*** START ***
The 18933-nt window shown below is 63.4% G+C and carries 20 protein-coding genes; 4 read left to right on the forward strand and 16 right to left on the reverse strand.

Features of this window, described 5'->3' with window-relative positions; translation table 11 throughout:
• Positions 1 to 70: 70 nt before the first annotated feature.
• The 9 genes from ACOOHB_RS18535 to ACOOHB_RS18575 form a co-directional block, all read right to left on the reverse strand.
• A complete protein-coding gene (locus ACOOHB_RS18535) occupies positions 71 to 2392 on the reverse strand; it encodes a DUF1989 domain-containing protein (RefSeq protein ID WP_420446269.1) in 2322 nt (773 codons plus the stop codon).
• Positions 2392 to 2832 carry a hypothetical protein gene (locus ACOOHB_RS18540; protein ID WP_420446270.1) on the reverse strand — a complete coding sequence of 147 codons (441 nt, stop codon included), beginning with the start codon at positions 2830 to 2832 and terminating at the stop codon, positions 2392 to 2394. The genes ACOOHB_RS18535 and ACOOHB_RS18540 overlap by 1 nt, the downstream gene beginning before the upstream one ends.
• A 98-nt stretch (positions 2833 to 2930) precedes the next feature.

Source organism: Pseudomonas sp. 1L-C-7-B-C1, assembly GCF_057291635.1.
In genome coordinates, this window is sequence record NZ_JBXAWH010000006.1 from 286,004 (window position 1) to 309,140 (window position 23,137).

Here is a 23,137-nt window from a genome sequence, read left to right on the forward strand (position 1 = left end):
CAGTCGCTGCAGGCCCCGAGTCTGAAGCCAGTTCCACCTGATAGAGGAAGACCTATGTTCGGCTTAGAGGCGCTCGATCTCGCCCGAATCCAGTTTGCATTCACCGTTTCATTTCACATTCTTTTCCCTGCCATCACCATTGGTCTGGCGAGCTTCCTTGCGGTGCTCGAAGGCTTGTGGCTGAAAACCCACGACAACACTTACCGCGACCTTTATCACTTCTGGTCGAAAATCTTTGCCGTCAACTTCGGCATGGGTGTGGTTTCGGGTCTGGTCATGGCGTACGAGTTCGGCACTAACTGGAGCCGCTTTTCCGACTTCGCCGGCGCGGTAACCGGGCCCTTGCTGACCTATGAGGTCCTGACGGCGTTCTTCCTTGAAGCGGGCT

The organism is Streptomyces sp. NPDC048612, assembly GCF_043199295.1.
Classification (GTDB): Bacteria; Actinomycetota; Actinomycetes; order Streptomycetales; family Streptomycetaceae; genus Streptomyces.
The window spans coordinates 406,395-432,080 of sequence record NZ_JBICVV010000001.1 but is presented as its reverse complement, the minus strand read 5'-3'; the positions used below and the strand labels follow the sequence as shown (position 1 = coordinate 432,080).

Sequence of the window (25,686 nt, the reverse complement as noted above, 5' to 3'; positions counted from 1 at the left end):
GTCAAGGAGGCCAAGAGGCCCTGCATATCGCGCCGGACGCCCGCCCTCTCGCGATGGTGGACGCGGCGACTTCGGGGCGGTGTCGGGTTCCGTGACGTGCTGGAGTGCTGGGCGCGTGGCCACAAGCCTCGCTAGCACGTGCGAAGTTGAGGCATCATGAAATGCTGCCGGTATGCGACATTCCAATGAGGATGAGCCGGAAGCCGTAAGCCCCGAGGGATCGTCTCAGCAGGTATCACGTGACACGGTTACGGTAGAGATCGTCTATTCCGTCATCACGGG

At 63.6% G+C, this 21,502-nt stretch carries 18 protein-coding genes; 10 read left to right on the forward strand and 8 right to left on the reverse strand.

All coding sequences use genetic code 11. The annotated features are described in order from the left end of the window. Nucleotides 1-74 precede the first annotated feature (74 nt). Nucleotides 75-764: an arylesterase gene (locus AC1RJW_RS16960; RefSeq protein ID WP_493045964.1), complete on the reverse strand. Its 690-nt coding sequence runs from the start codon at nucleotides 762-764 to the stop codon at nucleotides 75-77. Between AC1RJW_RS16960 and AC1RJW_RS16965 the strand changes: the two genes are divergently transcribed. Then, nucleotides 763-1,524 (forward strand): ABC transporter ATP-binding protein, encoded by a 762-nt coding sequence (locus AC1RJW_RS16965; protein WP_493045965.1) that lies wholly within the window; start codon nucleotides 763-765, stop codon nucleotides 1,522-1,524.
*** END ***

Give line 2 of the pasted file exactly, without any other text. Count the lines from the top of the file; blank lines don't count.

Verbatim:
Features of this window, described 5'->3' with window-relative positions; translation table 11 throughout: